The state contends that even if equitable relief was theoretically available in certiorari review, Greer could not establish in this case one of the essential elements of equitable estoppel, reasonable reliance.  The state emphasizes the only basis for revocation upon which the administrator relied was Greer’s new criminal conduct.

A decision by the Supreme Court is expected to clarify whether a circuit court, “sitting in certiorari has the authority to apply equitable estoppel....” The circuit court and Court of Appeals reached different conclusions on this question. 

 

 

 

 

 

 

 

 

 

 

 

 

 

 

 

 

 

 

 

 

 

WISCONSIN SUPREME COURT

TUESDAY, OCTOBER 22, 2013

10:45 a.m.

 

The Wisconsin Supreme Court is responsible for supervising the practice of law in the state and protecting the public from misconduct by lawyers.  Lawyers must follow a code of ethics developed by the Court.  When there is an allegation that a lawyer has acted unethically, the Supreme Court’s Office of Lawyer Regulation (OLR) investigates, and, if warranted, prosecutes the attorney.  A referee - a court-appointed attorney or reserve judge - hears the discipline cases and makes recommendations to the Supreme Court.  The lawyer involved in this case is from Onalaska. 

 

2011AP2961-D                       OLR v. Randy J. Netzer

           

In this case, Atty. Randy Netzer has appealed a referee’s findings and recommendation that his license to practice law in Wisconsin be suspended for 90 days. The referee found that the OLR met its burden of proof on counts of professional misconduct.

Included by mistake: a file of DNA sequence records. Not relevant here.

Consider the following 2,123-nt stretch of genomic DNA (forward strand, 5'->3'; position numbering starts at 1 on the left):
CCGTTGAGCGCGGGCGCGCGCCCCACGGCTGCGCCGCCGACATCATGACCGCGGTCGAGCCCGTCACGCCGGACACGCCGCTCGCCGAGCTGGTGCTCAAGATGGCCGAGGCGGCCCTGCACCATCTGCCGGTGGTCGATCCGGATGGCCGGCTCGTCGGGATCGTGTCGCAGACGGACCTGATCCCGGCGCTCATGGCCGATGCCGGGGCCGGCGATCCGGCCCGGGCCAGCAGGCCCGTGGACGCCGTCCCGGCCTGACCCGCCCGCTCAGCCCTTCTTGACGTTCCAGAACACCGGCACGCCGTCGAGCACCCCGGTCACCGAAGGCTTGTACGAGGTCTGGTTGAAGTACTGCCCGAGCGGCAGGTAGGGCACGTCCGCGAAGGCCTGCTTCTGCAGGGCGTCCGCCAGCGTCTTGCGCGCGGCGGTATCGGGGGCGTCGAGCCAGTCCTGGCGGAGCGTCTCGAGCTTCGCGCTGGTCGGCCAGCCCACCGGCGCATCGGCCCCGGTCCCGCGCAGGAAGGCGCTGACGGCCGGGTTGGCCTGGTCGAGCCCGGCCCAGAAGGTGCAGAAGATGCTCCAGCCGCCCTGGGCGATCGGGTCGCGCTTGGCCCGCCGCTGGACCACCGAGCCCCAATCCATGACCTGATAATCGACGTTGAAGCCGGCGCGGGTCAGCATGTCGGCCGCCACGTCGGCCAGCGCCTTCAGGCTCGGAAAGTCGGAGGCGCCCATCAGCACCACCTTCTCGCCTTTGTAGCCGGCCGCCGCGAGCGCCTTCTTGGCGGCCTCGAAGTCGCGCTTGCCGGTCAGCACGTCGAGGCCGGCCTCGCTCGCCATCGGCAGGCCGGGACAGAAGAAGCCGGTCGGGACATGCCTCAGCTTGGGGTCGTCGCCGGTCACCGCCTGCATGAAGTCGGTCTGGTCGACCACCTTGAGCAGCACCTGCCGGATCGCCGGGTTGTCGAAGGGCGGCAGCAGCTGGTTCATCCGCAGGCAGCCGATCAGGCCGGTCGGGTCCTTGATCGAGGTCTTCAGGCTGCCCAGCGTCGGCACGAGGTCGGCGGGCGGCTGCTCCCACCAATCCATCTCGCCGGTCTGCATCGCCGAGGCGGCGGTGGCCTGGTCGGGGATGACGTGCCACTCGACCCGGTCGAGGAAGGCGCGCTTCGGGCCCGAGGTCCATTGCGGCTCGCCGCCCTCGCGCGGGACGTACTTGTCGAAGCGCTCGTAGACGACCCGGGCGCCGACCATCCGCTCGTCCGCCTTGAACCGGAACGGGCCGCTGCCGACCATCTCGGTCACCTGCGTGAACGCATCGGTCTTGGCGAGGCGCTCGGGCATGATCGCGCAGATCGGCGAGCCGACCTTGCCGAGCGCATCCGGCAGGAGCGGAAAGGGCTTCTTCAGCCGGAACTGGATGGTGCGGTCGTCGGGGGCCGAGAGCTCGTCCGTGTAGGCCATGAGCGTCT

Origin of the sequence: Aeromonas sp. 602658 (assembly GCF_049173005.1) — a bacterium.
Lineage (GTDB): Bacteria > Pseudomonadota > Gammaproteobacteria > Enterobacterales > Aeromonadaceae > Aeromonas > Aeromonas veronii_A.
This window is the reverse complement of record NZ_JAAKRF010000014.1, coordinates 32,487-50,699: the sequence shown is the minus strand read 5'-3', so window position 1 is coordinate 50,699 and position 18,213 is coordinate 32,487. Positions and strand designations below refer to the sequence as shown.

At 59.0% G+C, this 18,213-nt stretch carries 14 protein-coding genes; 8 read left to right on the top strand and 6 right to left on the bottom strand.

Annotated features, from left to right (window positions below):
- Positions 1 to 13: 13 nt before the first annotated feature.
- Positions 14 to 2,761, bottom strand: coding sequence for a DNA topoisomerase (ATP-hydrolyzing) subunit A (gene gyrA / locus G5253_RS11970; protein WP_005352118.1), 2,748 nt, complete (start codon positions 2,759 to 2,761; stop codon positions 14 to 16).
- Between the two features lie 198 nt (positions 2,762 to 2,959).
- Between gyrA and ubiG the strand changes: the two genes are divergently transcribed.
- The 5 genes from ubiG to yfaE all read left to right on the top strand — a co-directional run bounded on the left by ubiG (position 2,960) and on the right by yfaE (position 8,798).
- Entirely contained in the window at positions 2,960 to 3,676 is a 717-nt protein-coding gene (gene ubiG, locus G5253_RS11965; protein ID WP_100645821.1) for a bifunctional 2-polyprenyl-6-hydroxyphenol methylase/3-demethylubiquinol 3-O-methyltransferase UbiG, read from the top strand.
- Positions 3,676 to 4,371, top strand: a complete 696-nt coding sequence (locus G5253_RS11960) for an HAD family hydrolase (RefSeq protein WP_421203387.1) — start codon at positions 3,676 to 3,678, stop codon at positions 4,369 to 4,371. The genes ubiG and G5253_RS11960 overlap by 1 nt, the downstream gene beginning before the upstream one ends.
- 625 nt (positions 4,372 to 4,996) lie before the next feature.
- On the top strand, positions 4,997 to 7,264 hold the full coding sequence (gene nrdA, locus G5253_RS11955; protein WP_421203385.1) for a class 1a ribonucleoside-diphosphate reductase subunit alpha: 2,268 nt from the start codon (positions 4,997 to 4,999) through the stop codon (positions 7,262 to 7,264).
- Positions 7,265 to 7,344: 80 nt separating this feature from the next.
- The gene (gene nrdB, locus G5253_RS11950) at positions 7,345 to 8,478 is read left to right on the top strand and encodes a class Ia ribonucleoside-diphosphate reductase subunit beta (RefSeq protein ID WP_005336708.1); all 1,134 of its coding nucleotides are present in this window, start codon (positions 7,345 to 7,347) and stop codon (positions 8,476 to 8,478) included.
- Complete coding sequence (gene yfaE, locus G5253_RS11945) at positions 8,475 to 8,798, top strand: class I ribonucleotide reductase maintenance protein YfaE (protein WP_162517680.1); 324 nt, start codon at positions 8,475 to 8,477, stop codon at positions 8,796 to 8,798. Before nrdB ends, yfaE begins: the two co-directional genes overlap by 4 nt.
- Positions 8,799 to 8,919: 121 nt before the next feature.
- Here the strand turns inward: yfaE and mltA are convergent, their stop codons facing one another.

Some background: Netzer has been licensed to practice law in Wisconsin since 1984. He says he has not practiced law to earn a living since 1987. His state bar membership remains active. In 2006, Netzer was privately reprimanded for committing a criminal act that reflects adversely on his trustworthiness or fitness as a lawyer in other respects. In 2001, Netzer had been convicted of one count of stalking and one count of violating a harassment injunction that precluded Netzer from having any contact with a woman with whom he had had a relationship.

In 2010, Netzer was charged with one count of felony stalking – previous conviction, and two misdemeanor counts of violating a harassment injunction involving another former girlfriend, C.M. 

In September 2009, after an approximately 14-month relationship, C.M. sent Netzer an email saying, “It is over.” She told Netzer not to contact her in any way and not to send gifts, flowers, or attempt to talk to her in person. Netzer wrote C.M. an email saying he wanted to speak to her in person one more time. A week later he sent her a postcard from New York. C.M. rejected Netzer’s further attempts at contact.